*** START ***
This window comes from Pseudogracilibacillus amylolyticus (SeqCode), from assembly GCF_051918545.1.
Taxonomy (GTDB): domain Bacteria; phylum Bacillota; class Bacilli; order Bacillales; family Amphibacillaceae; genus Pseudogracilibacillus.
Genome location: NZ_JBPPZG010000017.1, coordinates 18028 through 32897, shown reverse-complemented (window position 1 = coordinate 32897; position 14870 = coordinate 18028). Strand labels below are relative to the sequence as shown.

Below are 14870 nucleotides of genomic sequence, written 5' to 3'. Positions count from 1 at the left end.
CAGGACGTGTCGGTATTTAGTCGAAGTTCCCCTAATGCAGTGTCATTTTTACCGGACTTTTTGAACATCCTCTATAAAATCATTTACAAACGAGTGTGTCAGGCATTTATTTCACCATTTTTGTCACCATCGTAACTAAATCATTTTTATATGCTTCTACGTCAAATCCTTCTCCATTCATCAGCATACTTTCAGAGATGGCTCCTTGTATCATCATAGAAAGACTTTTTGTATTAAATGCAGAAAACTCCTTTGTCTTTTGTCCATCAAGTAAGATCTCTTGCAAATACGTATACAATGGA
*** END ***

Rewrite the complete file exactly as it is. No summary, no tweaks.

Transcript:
This window comes from Pseudogracilibacillus amylolyticus (SeqCode), from assembly GCF_051918545.1.
Taxonomy (GTDB): domain Bacteria; phylum Bacillota; class Bacilli; order Bacillales; family Amphibacillaceae; genus Pseudogracilibacillus.
Genome location: NZ_JBPPZG010000017.1, coordinates 18028 through 32897, shown reverse-complemented (window position 1 = coordinate 32897; position 14870 = coordinate 18028). Strand labels below are relative to the sequence as shown.

Below are 14870 nucleotides of genomic sequence, written 5' to 3'. Positions count from 1 at the left end.
CAGGACGTGTCGGTATTTAGTCGAAGTTCCCCTAATGCAGTGTCATTTTTACCGGACTTTTTGAACATCCTCTATAAAATCATTTACAAACGAGTGTGTCAGGCATTTATTTCACCATTTTTGTCACCATCGTAACTAAATCATTTTTATATGCTTCTACGTCAAATCCTTCTCCATTCATCAGCATACTTTCAGAGATGGCTCCTTGTATCATCATAGAAAGACTTTTTGTATTAAATGCAGAAAACTCCTTTGTCTTTTGTCCATCAAGTAAGATCTCTTGCAAATACGTATACAATGGA